• Fruit is an acorn with a scaly cup that looks like a hat atop the nut.

Ideal growing conditions:

  • Moisture: moist to dry
  • Shade: intolerant of shade, prefers full sun
  • Soil: adaptable


  • Bur oak acorns are sweet and edible, and have been used both traditionally and currently as a source of food.
  • White oak acorns are sweet and edible when raw and were traditionally an important staple food for Indigenous populations.
  • Wood from white oak is waterproof and has traditionally been used as a watertight woods.

Where to find oak trees in Toronto:

  • Lambton Woods
  • High Park
  • Earl Bales Park
  • Queen’s Park
  • Crother’s Woods
  • Sunnybrook Park
  • Rouge Park

Oak species native to Toronto:

  • White oak (Quercus alba)
  • Swamp white oak (Quercus bicolor)
  • Bur oak (Quercus macrocarpa)
  • Chinquapin oak (Quercus muhlenbergii)
  • Pin oak (Quercus palustris)
  • Northern red oak (Quercus rubra)
  • Black oak (Quercus velutina)
  • Red-black hybrid oak (Quercus ×hawkinsiae)

More facts:

  • The oaks found in Toronto include some of the largest and longest-lived trees in the city.
  • A remnant of original oak savannah (now locally rare) occurs in High Park.
  • Since 1997, the City of Toronto has carried out regular prescribed burns in order to restore the savannah. The burns help to control invasive species, increase regeneration of black oaks and encourage success of planted native species.
  • Nuts from oak trees can be stored for later use but the animals that bury nuts may forget to return for them, allowing a new tree to grow.
  • Oak trees make up approximately 1.8 per cent of Toronto’s tree canopy species.



  • Pine trees are coniferous trees that can grow up to 35 metres high and have a thick, fire-resistant bark.
  • Pine trees have roots that grow fairly deep into the ground and are widespread, allowing pine trees to withstand strong winds without blowing down.
  • Pine trees are hardy species growing in tough habitats.
  • Pine trees produce an excellent source of food and shelter for many birds and mammals.
  • Various pine species have distinctive pollen with air bladders that make the pollen grains very light so they can fly very high and travel great distances.
  • They are fast growing trees.

How to identify a pine tree:

  • Pine tree leaves grow in bundles of two to five needles.
  • Seeds: conifers bear pollen cones (male) and seed cones (female), which may be on different branches or even on separate trees.
  • Unlike other evergreens, red pines have only two-sides (white pine has three).

Ideal growing conditions:

  • Moisture: tolerates different moisture levels
  • Shade: prefers full sun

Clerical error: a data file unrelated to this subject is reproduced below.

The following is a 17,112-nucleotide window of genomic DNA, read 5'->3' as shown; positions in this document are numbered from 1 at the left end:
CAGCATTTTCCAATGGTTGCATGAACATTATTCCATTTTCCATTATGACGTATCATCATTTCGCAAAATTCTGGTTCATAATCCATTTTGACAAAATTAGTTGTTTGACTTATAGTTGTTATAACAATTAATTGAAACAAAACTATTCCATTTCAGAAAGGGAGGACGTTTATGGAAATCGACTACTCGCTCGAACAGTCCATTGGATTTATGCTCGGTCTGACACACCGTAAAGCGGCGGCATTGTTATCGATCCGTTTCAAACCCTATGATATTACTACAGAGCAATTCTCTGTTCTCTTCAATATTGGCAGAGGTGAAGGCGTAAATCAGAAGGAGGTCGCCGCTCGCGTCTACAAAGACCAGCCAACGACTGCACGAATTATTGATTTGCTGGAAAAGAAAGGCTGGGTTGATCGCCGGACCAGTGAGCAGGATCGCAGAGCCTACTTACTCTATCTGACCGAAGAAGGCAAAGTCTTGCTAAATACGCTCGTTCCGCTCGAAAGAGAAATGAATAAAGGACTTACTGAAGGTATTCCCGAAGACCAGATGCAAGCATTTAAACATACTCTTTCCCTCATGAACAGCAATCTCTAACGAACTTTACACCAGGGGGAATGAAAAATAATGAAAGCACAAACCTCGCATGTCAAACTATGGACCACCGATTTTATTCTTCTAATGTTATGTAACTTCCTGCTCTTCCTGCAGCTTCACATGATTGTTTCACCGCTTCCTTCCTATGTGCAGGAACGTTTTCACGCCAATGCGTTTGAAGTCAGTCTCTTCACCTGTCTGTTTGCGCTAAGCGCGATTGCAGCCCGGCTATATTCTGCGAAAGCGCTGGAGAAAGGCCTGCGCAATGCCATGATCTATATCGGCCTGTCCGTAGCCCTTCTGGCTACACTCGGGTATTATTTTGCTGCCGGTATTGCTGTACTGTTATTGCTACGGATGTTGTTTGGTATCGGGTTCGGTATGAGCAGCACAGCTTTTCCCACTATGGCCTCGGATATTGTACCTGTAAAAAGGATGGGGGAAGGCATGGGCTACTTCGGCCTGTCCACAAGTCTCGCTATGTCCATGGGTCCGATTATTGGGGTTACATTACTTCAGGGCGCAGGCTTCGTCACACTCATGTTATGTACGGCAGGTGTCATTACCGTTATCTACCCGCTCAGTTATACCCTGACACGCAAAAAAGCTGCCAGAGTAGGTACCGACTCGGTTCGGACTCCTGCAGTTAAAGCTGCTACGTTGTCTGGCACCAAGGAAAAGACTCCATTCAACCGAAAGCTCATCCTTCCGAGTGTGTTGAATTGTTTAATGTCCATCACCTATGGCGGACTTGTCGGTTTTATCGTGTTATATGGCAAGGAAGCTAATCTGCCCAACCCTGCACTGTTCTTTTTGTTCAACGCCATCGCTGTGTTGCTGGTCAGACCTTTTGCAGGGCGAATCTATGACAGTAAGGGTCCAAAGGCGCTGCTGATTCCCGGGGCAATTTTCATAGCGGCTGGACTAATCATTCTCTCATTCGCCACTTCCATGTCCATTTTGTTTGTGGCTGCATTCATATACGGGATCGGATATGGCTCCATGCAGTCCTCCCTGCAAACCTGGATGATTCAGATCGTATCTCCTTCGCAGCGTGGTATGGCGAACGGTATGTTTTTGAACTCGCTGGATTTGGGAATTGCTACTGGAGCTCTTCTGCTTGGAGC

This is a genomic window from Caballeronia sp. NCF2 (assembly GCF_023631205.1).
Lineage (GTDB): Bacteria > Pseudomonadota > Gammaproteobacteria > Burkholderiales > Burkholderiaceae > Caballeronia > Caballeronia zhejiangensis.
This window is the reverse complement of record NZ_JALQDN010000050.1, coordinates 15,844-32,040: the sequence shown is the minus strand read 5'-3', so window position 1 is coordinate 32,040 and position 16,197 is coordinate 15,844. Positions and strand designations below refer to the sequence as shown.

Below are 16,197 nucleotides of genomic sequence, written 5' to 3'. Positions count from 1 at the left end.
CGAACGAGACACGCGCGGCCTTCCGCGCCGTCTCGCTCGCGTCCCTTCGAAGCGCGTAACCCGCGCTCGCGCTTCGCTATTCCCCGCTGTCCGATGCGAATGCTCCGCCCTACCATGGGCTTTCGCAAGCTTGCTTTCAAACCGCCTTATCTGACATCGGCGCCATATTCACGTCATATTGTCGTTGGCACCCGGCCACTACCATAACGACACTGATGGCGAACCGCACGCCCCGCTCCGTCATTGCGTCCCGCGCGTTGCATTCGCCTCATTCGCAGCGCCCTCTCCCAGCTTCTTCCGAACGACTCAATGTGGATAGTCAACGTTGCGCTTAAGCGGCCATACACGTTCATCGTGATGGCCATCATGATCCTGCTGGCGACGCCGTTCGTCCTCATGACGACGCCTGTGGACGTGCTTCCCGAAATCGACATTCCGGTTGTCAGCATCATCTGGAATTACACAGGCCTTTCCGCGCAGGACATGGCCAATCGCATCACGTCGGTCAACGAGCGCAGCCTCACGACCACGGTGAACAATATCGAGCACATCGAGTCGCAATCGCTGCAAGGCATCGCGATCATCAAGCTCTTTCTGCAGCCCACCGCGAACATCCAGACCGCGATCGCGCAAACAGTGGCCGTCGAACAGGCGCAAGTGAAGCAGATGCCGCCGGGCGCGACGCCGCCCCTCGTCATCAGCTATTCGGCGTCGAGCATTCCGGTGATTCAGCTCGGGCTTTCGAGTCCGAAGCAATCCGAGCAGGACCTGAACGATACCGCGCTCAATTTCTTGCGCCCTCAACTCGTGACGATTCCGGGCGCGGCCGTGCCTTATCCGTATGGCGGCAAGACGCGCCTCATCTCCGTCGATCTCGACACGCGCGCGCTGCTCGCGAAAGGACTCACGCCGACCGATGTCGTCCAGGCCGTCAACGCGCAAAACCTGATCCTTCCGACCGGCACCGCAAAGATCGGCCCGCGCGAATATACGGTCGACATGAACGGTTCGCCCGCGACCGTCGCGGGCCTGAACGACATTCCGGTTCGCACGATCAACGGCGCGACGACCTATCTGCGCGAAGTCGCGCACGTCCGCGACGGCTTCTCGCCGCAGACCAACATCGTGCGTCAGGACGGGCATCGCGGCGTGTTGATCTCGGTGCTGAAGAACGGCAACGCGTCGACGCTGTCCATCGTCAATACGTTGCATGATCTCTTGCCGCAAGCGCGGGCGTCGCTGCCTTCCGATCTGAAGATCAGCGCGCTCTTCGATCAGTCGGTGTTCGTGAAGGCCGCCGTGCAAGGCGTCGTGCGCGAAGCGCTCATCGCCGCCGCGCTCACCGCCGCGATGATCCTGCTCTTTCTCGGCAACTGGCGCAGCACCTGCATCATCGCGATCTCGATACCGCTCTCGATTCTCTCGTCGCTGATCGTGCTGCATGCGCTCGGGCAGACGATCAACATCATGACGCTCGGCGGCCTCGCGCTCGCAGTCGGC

• Soil: grows in any soil type but prefers rocky soil, sand, or sandy loam


  • Pine trees can retain their needles longer than other conifers and are often used for Christmas trees.

Where to find pine trees in Toronto:

  • Earl Bales Park
  • Queen’s Park
  • Sunnybrook Park
  • Rouge Park

Pine species native to Toronto:

  • Red pine (Pinus resinosa)
  • Eastern white pine (Pinus strobus)

More facts:

  • Eastern white pine is the official tree of the Province of Ontario.
  • Eastern white pine is the tallest tree in eastern Canada.

Official symbols and emblems are a source of pride for people in their communities and reflect their identity when used by governments in a meaningful way. They are used to communicate history and culture, highlight important features of the environment, and instill pride and unity amongst community members. In Canada, these symbols range from different types of flora and fauna to tartans, colours and food. Many Canadian governments name a type of tree as an official symbol. Most cities also have a family of ceremonial emblems that celebrate their uniqueness, their history and contemporary identity, and many have as one of their official symbols a tree which helps raise awareness and reaffirms their commitment to grow, enhance and protect their urban forest.

The City currently has three official symbols: the Coat of Arms, Flag and the Mayoral Chain of Office.

Selecting a New Official Tree for Toronto

Trees provide a range of environmental, ecological, social, cultural and economic benefits and play a meaningful role in our city through their hard work absorbing water, cleaning the air, providing shade, reducing erosion, flooding and wind tunnels, and decreasing heating and cooling costs.

The City of Toronto has signalled the importance of trees to Toronto through multiple Council decisions and most recently through its commitment to TransformTO. Trees have played a meaningful role in the historical development of Toronto from the origin of its name, to their use in commemorating events and people, including many of those who made the ultimate sacrifice in service during times of war (for example Coronation Park, Memory tree).

By selecting an Official Tree that is a native tree species, easy to identify and found across Toronto, the City has an opportunity to raise awareness about our diverse urban forest, strengthen our connection to nature, and reaffirm our commitment to grow, enhance and protect Toronto’s urban forest.